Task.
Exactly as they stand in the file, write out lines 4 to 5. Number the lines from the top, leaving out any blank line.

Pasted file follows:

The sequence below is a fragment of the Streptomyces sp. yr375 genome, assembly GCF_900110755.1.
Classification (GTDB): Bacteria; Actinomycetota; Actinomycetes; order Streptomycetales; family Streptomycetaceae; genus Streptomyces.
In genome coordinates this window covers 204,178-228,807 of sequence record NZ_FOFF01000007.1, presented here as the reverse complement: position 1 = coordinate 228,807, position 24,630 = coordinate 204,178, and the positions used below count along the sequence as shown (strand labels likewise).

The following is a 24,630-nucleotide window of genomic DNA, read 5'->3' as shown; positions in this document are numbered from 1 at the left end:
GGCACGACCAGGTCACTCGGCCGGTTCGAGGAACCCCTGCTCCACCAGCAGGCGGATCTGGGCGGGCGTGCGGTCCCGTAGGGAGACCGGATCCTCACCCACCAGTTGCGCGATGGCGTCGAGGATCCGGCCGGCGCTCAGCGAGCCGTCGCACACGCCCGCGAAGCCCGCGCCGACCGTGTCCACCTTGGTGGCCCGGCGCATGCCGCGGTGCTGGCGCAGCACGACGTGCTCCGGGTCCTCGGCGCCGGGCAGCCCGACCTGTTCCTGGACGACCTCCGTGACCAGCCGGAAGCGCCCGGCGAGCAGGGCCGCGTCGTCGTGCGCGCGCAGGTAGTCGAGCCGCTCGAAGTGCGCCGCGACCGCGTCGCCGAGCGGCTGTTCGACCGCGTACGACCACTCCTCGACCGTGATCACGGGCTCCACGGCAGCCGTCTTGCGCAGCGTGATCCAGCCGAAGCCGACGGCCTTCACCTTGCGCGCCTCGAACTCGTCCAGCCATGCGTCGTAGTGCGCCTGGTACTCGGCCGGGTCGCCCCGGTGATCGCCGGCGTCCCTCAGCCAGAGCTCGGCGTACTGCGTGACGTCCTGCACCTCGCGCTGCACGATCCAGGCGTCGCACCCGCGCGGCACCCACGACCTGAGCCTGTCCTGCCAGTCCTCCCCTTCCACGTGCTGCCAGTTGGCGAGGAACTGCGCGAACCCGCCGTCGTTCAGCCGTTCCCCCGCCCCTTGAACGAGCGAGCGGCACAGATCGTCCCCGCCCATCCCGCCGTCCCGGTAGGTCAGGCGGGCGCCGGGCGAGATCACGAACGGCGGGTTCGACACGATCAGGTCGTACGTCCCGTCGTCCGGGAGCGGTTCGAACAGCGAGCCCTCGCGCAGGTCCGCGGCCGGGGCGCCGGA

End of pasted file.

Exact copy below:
The following is a 24,630-nucleotide window of genomic DNA, read 5'->3' as shown; positions in this document are numbered from 1 at the left end:
GGCACGACCAGGTCACTCGGCCGGTTCGAGGAACCCCTGCTCCACCAGCAGGCGGATCTGGGCGGGCGTGCGGTCCCGTAGGGAGACCGGATCCTCACCCACCAGTTGCGCGATGGCGTCGAGGATCCGGCCGGCGCTCAGCGAGCCGTCGCACACGCCCGCGAAGCCCGCGCCGACCGTGTCCACCTTGGTGGCCCGGCGCATGCCGCGGTGCTGGCGCAGCACGACGTGCTCCGGGTCCTCGGCGCCGGGCAGCCCGACCTGTTCCTGGACGACCTCCGTGACCAGCCGGAAGCGCCCGGCGAGCAGGGCCGCGTCGTCGTGCGCGCGCAGGTAGTCGAGCCGCTCGAAGTGCGCCGCGACCGCGTCGCCGAGCGGCTGTTCGACCGCGTACGACCACTCCTCGACCGTGATCACGGGCTCCACGGCAGCCGTCTTGCGCAGCGTGATCCAGCCGAAGCCGACGGCCTTCACCTTGCGCGCCTCGAACTCGTCCAGCCATGCGTCGTAGTGCGCCTGGTACTCGGCCGGGTCGCCCCGGTGATCGCCGGCGTCCCTCAGCCAGAGCTCGGCGTACTGCGTGACGTCCTGCACCTCGCGCTGCACGATCCAGGCGTCGCACCCGCGCGGCACCCACGACCTGAGCCTGTCCTGCCAGTCCTCCCCTTCCACGTGCTGCCAGTTGGCGAGGAACTGCGCGAACCCGCCGTCGTTCAGCCGTTCCCCCGCCCCTTGAACGAGCGAGCGGCACAGATCGTCCCCGCCCATCCCGCCGTCCCGGTAGGTCAGGCGGGCGCCGGGCGAGATCACGAACGGCGGGTTCGACACGATCAGGTCGTACGTCCCGTCGTCCGGGAGCGGTTCGAACAGCGAGCCCTCGCGCAGGTCCGCGGCCGGGGCGCCGGA